The Tampa Bay Rays have, unexpectedly, relieved Derek Shelton of his duties as major league hitting coach. In his place, Chad Mottola has been promoted from minor league hitting coordinator to take his place.
The Rays have not give specific reasons for parting ways with Shelton, but as far as I can tell it had nothing to do with his performance as a coach, in the clubhouse, or anything on or off the field.
Here’s what Rays President of Baseball Operations Matt Silverman had to say about the change at hitting coach:
“We are grateful for all that Derek has given to the Rays for the past seven seasons. He brought great energy to our clubhouse and his work ethic with our hitters was outstanding. We decided it was time for a new voice.
It’s quite possible the Rays simply wanted a different offensive approach and with it, a new perspective from their hitting coach. Hitting coach positions are notoriously short lived in baseball.
A little digging, however, shows why, statistically, this move makes sense.
The Rays changed offensive strategy late in 2015, becoming a far more aggressive team at the plate and years of preaching patience and plate discipline. They followed that up by acquiring players like Brad Miller and Corey Dickerson to punch things up a bit.
Instead, neither was able to increase their contact rates when they joined the Rays, and the team’s overall contact rate plummeted to the worst in baseball this season.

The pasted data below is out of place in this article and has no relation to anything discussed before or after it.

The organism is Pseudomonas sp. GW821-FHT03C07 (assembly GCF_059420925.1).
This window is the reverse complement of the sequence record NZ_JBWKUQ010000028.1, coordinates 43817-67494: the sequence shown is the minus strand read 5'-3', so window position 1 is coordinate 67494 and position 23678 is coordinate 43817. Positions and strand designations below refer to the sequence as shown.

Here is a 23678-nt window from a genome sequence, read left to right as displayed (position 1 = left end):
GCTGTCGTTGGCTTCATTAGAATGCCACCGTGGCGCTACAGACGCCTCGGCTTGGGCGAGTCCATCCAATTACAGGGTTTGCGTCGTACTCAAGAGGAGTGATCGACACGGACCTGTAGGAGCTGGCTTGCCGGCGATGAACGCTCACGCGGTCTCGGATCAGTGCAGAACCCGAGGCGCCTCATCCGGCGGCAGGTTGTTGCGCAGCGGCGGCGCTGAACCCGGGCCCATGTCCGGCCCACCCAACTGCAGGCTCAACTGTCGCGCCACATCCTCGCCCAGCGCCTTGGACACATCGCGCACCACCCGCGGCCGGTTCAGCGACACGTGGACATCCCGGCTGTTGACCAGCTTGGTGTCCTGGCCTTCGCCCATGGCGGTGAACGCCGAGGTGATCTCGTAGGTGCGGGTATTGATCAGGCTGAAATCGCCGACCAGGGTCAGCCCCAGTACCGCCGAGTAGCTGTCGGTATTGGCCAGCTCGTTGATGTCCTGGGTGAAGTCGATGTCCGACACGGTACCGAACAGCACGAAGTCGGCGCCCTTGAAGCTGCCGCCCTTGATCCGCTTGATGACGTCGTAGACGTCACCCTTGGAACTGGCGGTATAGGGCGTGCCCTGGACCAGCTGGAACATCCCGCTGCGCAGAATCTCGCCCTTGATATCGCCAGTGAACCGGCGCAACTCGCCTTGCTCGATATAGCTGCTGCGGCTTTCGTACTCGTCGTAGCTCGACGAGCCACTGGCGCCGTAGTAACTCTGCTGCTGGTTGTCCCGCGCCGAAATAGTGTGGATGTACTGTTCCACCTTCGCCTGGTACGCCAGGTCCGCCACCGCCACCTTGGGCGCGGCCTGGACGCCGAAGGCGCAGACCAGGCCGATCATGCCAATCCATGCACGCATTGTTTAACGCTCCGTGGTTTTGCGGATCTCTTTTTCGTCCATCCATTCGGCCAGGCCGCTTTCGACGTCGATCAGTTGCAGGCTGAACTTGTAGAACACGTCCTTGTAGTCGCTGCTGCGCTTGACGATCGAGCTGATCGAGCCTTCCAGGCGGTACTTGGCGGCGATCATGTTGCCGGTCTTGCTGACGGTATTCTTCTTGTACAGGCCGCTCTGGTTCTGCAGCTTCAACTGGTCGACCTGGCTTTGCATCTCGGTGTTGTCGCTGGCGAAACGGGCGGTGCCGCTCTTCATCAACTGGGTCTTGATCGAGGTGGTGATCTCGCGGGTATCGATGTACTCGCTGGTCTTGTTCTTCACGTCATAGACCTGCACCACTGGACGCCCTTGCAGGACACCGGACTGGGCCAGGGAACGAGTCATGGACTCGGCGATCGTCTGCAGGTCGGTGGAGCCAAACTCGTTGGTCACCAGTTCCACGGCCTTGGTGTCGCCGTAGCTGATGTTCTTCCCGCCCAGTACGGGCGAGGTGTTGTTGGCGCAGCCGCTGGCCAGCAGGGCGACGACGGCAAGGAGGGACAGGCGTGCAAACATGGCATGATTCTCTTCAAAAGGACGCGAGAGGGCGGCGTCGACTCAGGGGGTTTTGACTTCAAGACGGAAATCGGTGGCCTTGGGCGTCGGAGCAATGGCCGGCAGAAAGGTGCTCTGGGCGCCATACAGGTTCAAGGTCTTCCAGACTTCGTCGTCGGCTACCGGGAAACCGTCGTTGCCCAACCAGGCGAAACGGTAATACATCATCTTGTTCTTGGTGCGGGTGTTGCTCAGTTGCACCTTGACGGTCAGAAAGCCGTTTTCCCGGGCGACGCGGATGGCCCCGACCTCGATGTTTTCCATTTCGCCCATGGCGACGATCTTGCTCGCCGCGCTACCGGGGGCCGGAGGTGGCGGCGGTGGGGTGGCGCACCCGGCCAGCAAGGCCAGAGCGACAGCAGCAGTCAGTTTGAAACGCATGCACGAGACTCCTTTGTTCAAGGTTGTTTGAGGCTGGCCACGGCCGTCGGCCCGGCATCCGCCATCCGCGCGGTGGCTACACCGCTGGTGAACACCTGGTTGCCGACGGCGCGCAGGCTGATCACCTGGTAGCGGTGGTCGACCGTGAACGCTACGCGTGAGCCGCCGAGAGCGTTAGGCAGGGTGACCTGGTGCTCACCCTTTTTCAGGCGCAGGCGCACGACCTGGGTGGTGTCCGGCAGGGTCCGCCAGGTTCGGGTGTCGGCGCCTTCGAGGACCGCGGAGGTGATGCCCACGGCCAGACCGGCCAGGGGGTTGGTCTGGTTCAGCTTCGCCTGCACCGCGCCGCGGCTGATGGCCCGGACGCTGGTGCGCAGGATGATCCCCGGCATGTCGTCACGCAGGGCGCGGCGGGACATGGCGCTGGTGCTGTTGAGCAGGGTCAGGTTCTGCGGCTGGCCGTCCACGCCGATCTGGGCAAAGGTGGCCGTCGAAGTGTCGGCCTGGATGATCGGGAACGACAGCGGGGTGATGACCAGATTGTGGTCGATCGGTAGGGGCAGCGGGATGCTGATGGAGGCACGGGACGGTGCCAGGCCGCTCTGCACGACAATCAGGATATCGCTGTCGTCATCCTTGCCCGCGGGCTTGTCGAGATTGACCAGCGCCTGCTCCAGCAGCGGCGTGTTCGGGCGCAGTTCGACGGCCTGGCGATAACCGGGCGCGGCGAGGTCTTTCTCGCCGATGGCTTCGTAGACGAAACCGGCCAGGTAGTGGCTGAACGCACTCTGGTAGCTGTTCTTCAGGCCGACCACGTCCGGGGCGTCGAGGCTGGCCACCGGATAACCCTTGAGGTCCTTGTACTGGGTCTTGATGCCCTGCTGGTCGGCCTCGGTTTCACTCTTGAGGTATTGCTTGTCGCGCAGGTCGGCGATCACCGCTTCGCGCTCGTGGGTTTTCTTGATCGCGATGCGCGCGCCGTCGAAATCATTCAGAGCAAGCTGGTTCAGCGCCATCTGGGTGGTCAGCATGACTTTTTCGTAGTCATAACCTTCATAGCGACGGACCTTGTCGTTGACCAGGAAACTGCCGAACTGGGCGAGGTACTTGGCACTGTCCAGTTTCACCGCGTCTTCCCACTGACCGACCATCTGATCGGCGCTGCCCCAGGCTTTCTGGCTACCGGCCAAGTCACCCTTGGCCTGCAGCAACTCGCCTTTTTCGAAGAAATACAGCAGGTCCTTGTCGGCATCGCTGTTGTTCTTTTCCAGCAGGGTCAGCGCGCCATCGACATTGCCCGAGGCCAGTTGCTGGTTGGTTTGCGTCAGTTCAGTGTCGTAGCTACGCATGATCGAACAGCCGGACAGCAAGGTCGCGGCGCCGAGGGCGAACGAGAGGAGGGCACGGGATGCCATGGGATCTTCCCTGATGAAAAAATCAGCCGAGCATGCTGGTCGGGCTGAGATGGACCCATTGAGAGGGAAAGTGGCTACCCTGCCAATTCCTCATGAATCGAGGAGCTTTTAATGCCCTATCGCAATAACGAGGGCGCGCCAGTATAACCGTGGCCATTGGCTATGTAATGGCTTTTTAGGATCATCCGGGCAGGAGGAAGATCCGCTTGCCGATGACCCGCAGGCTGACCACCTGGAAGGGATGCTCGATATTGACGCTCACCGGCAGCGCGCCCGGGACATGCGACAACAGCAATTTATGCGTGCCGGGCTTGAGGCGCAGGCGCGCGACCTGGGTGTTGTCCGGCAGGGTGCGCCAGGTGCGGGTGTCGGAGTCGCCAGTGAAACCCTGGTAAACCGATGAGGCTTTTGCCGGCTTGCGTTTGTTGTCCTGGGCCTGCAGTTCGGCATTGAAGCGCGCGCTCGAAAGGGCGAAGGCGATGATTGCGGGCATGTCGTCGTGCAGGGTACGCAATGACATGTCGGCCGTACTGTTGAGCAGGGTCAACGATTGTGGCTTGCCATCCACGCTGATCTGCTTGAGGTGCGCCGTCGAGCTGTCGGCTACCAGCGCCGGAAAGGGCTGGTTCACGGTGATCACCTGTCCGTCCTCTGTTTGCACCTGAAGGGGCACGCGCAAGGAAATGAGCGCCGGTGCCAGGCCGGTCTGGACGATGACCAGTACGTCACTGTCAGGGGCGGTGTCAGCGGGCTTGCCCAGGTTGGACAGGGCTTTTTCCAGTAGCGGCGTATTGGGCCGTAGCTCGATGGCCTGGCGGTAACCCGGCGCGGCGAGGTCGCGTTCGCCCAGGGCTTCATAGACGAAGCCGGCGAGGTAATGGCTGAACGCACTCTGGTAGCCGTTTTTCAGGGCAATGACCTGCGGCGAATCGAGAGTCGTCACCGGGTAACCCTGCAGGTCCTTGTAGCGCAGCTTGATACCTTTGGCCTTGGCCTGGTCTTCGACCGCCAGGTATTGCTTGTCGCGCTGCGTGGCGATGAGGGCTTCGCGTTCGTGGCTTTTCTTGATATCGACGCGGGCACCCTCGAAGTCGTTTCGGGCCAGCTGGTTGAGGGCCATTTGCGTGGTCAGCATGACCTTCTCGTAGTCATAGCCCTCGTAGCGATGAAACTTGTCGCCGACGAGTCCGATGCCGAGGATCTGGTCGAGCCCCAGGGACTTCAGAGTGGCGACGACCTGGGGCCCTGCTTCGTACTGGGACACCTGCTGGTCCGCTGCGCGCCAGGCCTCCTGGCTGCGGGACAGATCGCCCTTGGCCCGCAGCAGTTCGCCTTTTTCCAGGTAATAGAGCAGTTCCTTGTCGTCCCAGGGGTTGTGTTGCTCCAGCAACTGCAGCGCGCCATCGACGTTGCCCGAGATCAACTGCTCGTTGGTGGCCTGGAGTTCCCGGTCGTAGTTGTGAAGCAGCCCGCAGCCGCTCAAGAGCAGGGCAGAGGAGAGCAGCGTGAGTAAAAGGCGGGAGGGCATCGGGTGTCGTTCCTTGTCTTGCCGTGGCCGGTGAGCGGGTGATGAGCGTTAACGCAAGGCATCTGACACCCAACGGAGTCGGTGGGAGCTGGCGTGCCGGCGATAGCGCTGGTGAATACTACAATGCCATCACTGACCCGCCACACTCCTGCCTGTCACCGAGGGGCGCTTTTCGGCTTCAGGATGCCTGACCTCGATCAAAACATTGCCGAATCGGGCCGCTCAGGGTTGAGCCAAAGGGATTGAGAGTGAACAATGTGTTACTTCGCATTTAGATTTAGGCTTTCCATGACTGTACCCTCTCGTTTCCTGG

That’s not good.
Shelton spent the past seven seasons in his position, and was the longest-tenured hitting coach in Rays history. He was brought in after the Rays failed to make the playoffs in 2009, despite a 109 wRC+, but the Rays have not replicated that mark since, and have managed only one season above average in the last five years (2013: 107 wRC+, all others 100 or below 2012-2016).
Cash and Silverman both heaped praise on Shelton for how hard he worked, how good of a rapport he had with the players, how much he knew about hitting and how well he adapted to the different assignments they gave him. They said he did nothing wrong, that they had been talking about doing this for several weeks. The Rays did go to the playoffs three times on his watch, and there were success stories to offset the hitters he failed to reach or make better.
And they made it clear that this change was not being made to facilitate the installation of a new system or plan of attack. "We're not looking to revamp or overhaul anything," Cash said.
But Cash hinted that Shelton's message to some players may have been getting stale, noting in that role there is "a shelf life" and "it was time" for that new voice.
Shelton previously served five seasons as the Cleveland Indians hitting coach, and will be sure to find another job elsewhere soon. As his contract with the Rays runs through 2017, he will still be paid through next season.